A regular train gets from Moscow to Saint Petersburg in about eight hours. Sapsan makes it two times faster: the duration of its ride varies from three and a half to approximately four hours, depending on the time of departure and the number of stops.
There are 14 direct runs of Sapsan in each of the directions between two Russian metropolises every day. The earliest of the trains makes no pauses in its movement at all. I ride the one (departs at 15:30) which stays a bit at two stations. The maximum number of stops for Sapsan on this route is five. All of them are just one minute long each. This train definitely prefers to get everything done as fast as possible!
The stopovers in my case are Bologoye and Chudovo. I am occupied with taking pictures of the interior and fail to even notice the latter (it is not that hard to miss a stop of such duration). Yet I managed to say my quick hello to a freight train with tank wagons at the first of the stations.
Bologoe is a small town which is considered by many to be the exact center of the route (this is not far from the truth and comes from a well-known Soviet song with the words “Bologoe, Bologoe, Bologoe… This is somewhere between Leningrad and Moscow”). The sunset starts about the time when the train with me on board passes this place. It gets dark outside pretty quickly. Well, let’s concentrate on what is inside.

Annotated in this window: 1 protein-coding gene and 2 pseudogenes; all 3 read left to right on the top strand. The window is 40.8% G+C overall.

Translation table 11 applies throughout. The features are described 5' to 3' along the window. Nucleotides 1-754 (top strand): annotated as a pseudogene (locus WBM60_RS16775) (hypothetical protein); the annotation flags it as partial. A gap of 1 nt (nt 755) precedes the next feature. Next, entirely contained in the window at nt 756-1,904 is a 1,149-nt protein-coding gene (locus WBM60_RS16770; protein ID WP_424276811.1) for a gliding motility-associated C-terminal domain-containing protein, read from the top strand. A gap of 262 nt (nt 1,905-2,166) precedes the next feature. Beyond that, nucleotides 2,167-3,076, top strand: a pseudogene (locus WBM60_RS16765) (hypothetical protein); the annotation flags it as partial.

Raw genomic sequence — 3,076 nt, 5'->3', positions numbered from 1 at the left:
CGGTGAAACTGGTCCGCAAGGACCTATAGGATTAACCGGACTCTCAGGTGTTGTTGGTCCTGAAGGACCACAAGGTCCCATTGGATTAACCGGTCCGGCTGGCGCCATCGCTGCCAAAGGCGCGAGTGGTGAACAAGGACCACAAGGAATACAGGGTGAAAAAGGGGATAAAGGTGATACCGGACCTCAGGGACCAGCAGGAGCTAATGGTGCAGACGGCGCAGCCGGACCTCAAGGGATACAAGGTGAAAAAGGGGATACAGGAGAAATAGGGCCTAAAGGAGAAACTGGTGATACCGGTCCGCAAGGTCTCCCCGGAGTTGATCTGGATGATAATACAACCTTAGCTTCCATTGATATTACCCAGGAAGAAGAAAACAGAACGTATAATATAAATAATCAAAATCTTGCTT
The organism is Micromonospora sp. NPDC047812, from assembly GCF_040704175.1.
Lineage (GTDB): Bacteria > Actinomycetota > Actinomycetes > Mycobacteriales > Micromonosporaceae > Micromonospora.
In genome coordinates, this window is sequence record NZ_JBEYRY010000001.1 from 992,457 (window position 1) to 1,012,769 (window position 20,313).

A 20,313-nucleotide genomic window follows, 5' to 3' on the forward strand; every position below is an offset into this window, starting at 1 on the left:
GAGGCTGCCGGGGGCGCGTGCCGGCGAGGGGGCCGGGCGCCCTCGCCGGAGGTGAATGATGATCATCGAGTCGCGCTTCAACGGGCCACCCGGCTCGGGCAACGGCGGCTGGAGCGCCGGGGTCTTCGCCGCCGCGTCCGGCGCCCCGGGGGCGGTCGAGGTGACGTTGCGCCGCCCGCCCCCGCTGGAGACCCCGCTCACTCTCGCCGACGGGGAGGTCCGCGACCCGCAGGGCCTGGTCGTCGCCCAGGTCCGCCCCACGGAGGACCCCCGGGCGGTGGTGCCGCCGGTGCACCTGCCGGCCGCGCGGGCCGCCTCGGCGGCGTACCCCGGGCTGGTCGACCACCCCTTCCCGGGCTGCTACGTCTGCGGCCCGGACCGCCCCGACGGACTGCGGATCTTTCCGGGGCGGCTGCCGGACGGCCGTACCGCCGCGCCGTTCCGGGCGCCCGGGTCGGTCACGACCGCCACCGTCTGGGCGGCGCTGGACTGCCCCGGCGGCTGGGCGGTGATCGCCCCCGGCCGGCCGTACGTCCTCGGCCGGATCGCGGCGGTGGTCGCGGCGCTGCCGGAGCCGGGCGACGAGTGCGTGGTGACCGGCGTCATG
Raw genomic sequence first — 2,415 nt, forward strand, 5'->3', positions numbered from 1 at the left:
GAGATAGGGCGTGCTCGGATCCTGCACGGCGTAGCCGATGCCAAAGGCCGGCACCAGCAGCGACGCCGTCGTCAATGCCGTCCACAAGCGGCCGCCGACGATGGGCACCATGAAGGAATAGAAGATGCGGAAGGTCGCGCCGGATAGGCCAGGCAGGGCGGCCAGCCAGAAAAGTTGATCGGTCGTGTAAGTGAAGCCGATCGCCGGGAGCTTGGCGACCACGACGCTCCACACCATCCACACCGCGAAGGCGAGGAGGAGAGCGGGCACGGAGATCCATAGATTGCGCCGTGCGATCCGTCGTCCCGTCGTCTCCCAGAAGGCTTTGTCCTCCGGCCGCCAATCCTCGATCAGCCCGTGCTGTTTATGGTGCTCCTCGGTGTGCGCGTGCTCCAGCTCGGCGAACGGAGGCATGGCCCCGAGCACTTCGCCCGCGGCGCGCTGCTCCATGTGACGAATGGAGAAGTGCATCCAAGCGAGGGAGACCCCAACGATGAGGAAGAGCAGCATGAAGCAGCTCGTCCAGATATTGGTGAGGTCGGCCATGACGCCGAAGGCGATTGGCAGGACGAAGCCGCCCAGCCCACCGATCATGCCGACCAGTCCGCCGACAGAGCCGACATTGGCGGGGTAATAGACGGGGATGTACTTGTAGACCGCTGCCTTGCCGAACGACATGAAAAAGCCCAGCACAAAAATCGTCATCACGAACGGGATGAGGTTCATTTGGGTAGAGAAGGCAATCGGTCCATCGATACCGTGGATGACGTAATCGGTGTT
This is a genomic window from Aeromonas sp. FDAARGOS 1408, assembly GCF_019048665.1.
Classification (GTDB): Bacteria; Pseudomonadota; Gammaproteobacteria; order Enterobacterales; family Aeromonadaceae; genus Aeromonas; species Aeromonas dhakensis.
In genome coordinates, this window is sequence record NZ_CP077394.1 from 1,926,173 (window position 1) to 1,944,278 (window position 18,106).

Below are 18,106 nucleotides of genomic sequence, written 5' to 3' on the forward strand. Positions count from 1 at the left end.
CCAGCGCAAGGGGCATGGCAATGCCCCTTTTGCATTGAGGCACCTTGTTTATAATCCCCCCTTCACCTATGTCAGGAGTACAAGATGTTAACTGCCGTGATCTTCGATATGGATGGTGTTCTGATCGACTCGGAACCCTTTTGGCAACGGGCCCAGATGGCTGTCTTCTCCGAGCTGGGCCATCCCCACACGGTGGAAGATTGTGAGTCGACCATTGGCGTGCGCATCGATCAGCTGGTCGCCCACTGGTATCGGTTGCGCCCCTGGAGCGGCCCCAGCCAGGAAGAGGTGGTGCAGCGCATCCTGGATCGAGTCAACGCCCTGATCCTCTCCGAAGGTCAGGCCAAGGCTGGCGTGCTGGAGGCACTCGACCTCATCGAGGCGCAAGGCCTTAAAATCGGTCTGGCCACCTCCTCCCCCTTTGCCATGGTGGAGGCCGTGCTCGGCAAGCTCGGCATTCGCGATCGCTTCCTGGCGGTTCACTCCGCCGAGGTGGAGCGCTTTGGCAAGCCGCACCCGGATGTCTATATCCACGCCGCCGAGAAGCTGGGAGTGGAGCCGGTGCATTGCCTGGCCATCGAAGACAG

Inside the train: Sapsan
There are various types of cars in Sapsan. The first class has seats of enormous size and a lot of free space. I take a look on this extravagance from the street, through the window — god forbid me from bothering some really important person!
Economy class is way more modest, social and, as for me, pleasant. The chairs in this car are comfortable enough. They are positioned in rows of four, with an aisle in the center. There are also a couple of big tables, and it’s possible to choose a seat near one of them in the process of ticket booking.
My place is in a business class car. The only visible difference between this one and the economy class is a material of seat upholstery. There is a textile, and I’ve got something leatherish here.